In the beginning of the month (on December 7, the anniversary of the bombing of Pearl Harbor), I received an email from a company that I had previously blogged about. They somehow landed on my radar and I found their application interesting. The subject line of the email read, “A Christmas present from the Triqle Team.” After a pleasant opening—“we love you, because of your involvement and feedback…”—they made me a fabulous offer. Of course, I couldn’t refuse.
In the next part of the email, they offered me a challenge:
“Let’s talk presents,” they wrote. “We would like to give something to you. However, therefore we must first know what you need. We challenge you: dare to ask! Who are you trying to get in touch with for some time? What sort of problems do you run into ever again? Or the answer to what question are you looking for? We will activate our whole network to answer your question. Will you take on this challenge? Sincerely, The Triqle Team,” the email said.
Naturally, I couldn’t resist the challenge. So, I replied:
“Very clever email. What I really want can’t be delivered by a network, or can it? I want people to be so content that they will stop warring and hungering and suffering. In case you can’t address my problem, I wish your team a very happy holiday season anyway. Thank you for your thoughts. Michelle Bruno.”
Believing that my reply would be the last word of the exchange, I was surprised to receive another email from my Not-So-Secret Santas the very next day:
“Very clever response too! 🙂 Did you ever hear about the many drops that are needed to create a wave in an ocean? Plus the fact that people are often trying to fit in with the ‘social standards’ of their peer group. In that way, we all can use our network to achieve your wishes. We have to personally lead by example and ‘make some noise.’ Start small: be content, peaceful and helpful in your own daily practice. Show and share your experiences so other people can follow. And confront people around you that are ‘warring.’ The world is not as big as it seemed anymore. I believe we do have the chance to make a difference by mobilizing our social networks. An example in a very practical way: our service “What’s On?” will be free of charge for events that ‘contribute to a better world.’ It’s the least we can do… 🙂 So let’s do both! We wish each other a very happy holiday season AND we start to lead by example in being content, peaceful and helpful. Are you with us? Cheers! Gerrit,” the email said.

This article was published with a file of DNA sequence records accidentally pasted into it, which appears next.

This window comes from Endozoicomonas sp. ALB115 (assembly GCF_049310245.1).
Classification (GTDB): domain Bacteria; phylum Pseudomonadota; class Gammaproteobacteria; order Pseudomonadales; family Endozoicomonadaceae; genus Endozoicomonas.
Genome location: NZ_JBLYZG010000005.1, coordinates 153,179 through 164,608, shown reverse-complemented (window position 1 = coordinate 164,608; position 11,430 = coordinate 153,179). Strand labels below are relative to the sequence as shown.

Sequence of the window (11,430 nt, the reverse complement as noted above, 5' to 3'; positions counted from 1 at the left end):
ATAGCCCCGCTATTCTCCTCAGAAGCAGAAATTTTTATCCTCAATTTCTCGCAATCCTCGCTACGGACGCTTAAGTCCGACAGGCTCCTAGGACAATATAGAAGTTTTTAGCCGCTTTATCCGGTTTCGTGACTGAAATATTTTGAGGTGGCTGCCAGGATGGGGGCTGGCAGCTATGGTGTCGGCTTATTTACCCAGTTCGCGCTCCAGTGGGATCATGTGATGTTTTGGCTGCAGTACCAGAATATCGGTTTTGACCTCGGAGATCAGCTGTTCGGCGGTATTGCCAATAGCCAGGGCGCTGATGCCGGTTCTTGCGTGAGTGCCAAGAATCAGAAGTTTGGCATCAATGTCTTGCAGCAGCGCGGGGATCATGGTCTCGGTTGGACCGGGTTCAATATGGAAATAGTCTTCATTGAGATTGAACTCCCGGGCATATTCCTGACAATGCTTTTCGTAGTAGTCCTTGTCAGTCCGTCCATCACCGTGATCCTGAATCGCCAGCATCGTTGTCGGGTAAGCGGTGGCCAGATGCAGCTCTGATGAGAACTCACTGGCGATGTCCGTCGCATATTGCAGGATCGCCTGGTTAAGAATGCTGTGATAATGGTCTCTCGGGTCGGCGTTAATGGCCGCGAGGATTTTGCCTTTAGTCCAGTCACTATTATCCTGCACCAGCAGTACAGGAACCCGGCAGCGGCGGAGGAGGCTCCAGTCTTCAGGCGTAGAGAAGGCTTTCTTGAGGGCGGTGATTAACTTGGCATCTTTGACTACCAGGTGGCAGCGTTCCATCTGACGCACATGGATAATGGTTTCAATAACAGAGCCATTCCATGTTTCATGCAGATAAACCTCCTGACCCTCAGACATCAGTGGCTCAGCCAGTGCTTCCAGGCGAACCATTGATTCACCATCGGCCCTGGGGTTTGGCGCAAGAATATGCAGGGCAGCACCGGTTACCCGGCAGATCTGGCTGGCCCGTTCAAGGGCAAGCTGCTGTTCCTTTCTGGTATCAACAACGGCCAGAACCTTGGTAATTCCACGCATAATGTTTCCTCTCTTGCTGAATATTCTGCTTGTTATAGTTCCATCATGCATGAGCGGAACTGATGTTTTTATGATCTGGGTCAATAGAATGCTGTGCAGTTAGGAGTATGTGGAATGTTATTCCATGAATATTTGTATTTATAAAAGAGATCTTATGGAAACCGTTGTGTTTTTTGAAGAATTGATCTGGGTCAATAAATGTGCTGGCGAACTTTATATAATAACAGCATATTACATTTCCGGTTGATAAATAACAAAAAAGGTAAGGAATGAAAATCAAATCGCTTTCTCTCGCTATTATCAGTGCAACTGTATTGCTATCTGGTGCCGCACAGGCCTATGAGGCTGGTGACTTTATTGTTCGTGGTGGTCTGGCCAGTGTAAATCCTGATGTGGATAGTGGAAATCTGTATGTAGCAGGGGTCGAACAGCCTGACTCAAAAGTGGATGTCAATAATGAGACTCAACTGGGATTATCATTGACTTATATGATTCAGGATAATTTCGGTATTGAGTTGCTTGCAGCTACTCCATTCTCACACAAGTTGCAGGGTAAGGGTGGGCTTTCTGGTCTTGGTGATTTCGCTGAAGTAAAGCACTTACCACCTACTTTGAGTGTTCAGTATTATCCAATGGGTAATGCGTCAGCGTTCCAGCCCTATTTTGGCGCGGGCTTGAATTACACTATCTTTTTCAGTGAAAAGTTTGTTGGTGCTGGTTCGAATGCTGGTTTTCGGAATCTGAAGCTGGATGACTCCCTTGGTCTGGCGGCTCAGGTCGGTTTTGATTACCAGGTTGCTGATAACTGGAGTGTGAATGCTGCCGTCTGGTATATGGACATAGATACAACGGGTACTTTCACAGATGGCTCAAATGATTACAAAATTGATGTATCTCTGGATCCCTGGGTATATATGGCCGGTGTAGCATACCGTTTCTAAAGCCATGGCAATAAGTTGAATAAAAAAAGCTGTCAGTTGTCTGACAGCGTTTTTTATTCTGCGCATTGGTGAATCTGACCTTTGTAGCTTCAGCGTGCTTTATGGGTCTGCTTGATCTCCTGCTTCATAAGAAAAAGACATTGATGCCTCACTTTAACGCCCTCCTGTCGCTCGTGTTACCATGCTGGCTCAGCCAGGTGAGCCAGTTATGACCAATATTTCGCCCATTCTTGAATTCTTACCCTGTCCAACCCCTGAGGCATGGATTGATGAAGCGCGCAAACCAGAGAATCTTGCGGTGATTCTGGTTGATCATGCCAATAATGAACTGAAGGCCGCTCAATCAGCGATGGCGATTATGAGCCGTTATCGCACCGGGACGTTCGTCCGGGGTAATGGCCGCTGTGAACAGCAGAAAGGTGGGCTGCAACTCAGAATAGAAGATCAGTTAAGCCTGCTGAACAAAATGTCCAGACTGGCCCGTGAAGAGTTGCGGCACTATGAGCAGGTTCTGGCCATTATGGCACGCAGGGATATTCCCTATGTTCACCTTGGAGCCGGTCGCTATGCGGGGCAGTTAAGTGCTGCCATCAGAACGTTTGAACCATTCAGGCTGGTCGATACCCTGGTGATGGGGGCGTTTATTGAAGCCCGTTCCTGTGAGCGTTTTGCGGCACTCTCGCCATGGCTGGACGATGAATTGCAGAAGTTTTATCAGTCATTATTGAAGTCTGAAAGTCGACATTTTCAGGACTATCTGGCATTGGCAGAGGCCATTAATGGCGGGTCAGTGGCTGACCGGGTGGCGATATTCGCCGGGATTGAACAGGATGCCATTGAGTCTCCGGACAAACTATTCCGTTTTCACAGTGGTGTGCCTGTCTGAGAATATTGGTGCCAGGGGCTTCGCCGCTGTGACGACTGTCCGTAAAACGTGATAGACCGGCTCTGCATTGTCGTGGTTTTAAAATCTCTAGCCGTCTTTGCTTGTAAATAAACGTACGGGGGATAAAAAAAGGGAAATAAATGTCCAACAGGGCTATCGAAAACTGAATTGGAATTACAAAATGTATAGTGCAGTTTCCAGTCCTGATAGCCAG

So here’s my top one prediction for 2011 (and, I hope, 2012, 2013, and so on):
Social networks will save the world. We will connect with each other around the subjects we are passionate about. We will learn how much alike we really are. We will see that someone whom we never met in Amsterdam can turn a semi-skeptic into a true believer in Salt Lake City. And, things will change.
Happy holidays Gerrit. The world deserves to know how cool you (and your team) are.
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